The difficulty of maintaining Open Source - what happens if you move on from a project, but don't officially announce it? Jeroen Baten shares his struggles with finding support for Hercules 390 #oggcamp— Jamie Tanna (@JamieTanna) 18 August 2018
Antonio took us through his tips for how to get started with conference speaking.
One observation he made was how although many conferences mention that their Call For Papers / Call for Proposals process may be touted as "anonymous", often it may not be as you may be asked for supporting information such as previous talks which will inadvertently identify yourself.
To get an edge against all the other proposals going in for a conference, Antonio recommended that if it's possible, you should try to target your proposal to the conference's themes, so it doesn't sound like a generic re-posting of your talk, as well as making sure you don't submit a talk that doesn't fit in with the theme of the conference.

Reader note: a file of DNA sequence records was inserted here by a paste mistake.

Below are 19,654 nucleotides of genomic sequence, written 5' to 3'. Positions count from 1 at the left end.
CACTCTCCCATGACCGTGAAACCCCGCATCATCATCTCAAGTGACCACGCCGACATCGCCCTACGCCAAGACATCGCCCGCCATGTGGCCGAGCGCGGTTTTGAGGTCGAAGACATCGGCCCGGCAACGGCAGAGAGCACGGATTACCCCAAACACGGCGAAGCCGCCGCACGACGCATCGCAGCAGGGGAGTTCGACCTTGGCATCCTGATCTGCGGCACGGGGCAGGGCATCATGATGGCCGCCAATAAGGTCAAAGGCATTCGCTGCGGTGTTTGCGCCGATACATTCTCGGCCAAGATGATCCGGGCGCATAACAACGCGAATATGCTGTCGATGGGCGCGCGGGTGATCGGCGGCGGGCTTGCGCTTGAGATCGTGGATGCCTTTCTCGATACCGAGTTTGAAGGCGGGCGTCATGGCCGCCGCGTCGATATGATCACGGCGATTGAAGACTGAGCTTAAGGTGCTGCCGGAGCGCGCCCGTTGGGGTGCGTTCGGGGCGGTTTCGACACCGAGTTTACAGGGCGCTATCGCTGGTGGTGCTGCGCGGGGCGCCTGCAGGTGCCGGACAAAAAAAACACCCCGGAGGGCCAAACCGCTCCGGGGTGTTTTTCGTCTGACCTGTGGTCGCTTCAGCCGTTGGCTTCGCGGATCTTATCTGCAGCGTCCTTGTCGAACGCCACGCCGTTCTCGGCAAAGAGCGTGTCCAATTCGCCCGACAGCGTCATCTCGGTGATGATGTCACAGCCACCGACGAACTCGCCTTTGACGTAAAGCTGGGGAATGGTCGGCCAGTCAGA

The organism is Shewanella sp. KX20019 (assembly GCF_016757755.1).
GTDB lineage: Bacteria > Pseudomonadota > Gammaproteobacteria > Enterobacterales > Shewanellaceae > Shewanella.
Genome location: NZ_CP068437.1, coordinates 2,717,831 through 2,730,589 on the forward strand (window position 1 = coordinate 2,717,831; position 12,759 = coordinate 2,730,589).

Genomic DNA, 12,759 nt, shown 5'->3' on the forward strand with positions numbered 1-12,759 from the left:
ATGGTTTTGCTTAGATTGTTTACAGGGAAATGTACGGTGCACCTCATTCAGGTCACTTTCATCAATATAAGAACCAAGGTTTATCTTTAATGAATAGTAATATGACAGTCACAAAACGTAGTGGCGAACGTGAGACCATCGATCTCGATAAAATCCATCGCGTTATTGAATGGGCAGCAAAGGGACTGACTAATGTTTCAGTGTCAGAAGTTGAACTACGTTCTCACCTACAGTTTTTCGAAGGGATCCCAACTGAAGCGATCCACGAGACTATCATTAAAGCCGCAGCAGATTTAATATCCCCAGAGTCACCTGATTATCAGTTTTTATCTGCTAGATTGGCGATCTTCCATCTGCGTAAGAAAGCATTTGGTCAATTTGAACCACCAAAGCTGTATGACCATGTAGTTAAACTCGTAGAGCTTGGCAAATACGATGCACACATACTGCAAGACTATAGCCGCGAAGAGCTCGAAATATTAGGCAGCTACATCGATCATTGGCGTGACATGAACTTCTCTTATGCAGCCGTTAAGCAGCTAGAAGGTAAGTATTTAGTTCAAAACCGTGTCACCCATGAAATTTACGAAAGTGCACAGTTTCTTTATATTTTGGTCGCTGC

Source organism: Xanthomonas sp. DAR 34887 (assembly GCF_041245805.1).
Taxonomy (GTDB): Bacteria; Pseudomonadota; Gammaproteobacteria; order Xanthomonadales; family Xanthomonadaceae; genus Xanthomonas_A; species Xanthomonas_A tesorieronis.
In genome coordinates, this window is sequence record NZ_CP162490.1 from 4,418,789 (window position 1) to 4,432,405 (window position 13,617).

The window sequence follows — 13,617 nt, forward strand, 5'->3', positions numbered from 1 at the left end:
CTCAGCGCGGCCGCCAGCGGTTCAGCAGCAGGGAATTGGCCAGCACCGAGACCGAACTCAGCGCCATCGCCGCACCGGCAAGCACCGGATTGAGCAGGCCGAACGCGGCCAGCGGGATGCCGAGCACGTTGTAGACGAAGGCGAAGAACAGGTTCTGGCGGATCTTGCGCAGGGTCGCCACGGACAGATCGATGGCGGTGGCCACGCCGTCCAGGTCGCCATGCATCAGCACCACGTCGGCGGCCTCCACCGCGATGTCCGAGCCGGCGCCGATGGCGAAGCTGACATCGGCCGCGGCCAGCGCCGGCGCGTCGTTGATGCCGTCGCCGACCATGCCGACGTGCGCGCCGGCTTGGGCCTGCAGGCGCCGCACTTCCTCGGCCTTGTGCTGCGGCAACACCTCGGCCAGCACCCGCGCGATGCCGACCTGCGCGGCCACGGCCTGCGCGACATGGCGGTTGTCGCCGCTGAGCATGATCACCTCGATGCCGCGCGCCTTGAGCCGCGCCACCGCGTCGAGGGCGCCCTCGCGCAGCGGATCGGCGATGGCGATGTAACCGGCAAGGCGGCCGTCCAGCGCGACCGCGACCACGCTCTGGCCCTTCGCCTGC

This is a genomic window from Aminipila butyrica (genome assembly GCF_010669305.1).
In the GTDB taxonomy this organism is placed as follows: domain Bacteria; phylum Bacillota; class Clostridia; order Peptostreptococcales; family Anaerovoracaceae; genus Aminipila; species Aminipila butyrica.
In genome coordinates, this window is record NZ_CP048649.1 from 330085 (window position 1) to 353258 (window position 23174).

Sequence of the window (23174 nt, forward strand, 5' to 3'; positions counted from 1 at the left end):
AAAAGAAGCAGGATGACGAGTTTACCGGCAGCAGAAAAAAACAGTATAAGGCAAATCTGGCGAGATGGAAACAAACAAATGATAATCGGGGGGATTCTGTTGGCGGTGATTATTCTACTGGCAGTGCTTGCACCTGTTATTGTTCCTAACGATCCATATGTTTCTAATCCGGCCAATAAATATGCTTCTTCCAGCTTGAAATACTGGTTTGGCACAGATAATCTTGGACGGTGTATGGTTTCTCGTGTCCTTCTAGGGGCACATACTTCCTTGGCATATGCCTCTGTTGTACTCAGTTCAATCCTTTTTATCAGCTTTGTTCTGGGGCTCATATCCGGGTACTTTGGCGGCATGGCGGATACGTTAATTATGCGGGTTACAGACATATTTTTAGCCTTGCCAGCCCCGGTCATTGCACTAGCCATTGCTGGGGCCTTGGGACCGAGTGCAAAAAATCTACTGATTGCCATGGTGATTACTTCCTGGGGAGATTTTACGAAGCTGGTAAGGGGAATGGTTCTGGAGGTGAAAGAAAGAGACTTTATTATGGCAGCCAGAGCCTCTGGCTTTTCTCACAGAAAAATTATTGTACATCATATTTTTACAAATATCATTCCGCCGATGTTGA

He mentioned that after speaking at local meetups and gaining confidence, applying for a conference in eastern Europe is a great way to get a name for yourself. In his experience, they will be more willing to pay for travel/accommodation and it's great marketing for them to have speakers from various areas. And when you're looking to go for a larger conference it could require planning a year ahead in - as he says, it's a marathon, not a sprint!